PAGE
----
Materials and methods

A cross sectional study was conducted from January 30th to February 11th-2017 in four administrative units in Mukono municipality, Mukono district on commercial layer poultry farms. The purpose was to evaluate farmer’s knowledge and application of guidelines on use of veterinary antibiotics in layer poultry production. Non-random and random sampling methods were used to collect data. The sample size was determined according to the formula for proportions by Yamane Taro, (1967:886). Poultry farmers were randomly selected, drug dealers conveniently selected and all available veterinary officers and or service providers were considered. The respondents were individually interviewed using valid structured questionnaires, and a total of 59 respondents (49 poultry farmers, seven drug dealers and three veterinary officers) were interviewed.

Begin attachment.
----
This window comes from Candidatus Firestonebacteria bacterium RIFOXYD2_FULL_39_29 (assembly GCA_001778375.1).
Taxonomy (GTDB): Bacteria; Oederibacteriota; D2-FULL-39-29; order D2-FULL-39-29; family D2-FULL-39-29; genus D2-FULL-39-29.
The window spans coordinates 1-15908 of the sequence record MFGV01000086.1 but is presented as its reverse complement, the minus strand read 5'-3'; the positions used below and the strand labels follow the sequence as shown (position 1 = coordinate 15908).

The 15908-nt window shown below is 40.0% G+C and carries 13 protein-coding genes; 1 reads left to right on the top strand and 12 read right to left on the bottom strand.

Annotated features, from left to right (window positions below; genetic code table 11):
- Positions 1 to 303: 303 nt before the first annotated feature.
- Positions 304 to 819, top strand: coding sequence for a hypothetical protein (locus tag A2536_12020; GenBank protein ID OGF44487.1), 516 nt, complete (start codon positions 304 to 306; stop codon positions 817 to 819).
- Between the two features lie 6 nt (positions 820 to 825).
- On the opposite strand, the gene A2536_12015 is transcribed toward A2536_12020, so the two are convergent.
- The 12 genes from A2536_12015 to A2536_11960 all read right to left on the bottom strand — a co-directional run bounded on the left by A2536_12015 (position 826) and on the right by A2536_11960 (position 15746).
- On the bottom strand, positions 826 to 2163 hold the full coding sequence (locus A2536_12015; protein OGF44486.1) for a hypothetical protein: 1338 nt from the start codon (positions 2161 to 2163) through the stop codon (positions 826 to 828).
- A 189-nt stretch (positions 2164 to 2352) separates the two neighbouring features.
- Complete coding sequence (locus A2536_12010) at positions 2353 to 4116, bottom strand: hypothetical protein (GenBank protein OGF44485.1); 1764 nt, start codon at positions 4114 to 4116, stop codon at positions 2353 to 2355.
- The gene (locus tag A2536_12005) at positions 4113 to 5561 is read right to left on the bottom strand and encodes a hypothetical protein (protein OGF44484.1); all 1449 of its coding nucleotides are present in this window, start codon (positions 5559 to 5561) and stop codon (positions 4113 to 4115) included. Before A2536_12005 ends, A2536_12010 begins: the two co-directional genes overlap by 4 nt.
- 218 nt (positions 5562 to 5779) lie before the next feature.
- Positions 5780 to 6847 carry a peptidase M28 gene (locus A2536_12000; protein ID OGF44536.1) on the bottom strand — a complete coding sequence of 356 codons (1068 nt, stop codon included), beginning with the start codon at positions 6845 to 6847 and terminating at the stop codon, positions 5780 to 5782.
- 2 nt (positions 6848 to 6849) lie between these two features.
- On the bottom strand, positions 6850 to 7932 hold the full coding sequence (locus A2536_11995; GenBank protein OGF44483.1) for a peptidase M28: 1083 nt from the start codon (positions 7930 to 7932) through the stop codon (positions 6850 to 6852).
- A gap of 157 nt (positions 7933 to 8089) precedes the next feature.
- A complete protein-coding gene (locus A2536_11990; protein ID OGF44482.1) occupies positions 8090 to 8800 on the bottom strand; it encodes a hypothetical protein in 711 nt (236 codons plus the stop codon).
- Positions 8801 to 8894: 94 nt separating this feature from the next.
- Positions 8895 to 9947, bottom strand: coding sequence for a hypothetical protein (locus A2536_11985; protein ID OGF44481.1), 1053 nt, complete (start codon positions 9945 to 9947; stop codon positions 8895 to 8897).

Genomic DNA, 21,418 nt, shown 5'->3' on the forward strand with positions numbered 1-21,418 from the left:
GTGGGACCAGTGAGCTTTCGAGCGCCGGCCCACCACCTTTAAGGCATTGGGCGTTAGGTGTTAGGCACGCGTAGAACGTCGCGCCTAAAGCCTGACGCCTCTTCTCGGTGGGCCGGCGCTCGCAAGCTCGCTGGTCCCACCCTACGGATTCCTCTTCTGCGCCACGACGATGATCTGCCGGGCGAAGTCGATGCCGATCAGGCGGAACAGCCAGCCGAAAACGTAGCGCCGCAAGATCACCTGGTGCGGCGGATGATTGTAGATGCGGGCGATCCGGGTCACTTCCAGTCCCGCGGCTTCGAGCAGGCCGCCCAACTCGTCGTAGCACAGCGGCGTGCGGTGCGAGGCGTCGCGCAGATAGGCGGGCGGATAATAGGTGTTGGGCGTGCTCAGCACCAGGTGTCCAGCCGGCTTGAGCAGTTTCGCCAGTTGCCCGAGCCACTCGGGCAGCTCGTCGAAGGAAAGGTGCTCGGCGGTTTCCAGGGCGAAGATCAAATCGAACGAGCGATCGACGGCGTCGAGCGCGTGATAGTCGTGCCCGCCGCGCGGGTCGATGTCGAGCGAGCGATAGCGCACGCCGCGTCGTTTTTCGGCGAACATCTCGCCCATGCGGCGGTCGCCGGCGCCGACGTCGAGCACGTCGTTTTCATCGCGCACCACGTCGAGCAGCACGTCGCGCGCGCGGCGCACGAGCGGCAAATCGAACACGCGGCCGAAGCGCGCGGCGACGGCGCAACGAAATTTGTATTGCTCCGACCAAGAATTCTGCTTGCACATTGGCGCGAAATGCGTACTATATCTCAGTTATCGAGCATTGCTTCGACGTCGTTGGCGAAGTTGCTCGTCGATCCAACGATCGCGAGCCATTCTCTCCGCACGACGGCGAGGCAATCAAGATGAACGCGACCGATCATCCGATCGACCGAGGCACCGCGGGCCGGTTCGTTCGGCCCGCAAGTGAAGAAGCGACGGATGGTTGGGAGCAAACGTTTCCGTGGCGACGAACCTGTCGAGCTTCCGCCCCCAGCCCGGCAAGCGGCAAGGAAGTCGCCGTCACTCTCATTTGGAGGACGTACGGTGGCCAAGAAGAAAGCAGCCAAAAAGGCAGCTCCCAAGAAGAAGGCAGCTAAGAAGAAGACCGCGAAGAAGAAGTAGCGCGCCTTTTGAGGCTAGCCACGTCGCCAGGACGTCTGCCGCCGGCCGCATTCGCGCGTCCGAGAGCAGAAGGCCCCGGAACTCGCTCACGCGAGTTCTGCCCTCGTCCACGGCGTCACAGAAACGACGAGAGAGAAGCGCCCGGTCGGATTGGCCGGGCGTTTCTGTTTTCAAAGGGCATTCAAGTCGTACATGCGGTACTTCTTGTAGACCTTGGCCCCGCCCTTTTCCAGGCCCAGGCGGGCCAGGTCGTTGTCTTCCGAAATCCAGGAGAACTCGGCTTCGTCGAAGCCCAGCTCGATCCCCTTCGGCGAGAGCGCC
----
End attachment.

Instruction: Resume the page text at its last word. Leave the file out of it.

Data analysis

Transcribed data captured on structured questionnaires was entered into Excel sheet software for cleaning and generation of descriptive information. Later data was imported to STATA version 2010 where inferential analyses were performed using Pearson and Multivariate regression models.

Ethical clearance

The study was approved by the Department of Agricultural and Biological Sciences of Uganda Christian University ethical committee. Data was collected after consent made by respondents.


Field survey of respondents

A total of 59 respondents were interviewed and majority of whom were males 59%. The age bracket of the respondents ranged from 20 to 59 years with average age of 32 year. The youth aged 20-29 years were the majority of people engaged in commercial poultry business representing 44.9%. Farmers’ experience in commercial layer production varied from one year 26.5% to above nine years 16.5%. Every respondent had received formal education, though, at varying levels from ‘O’level to University. However, majority were diploma holder 34.7%. The respondents engaged in the selling of veterinary drugs were largely female 57%, most of whom are in age bracket between 30-39 years representing 71.4%. These were universally diploma holders in animal health with work experience above five years 43%. However, the animal health service provision to farmers was mainly a domain of male veterinary staff representing 66.7%.

Farmer’s Level of awareness about the guidelines on use of veterinary antibiotics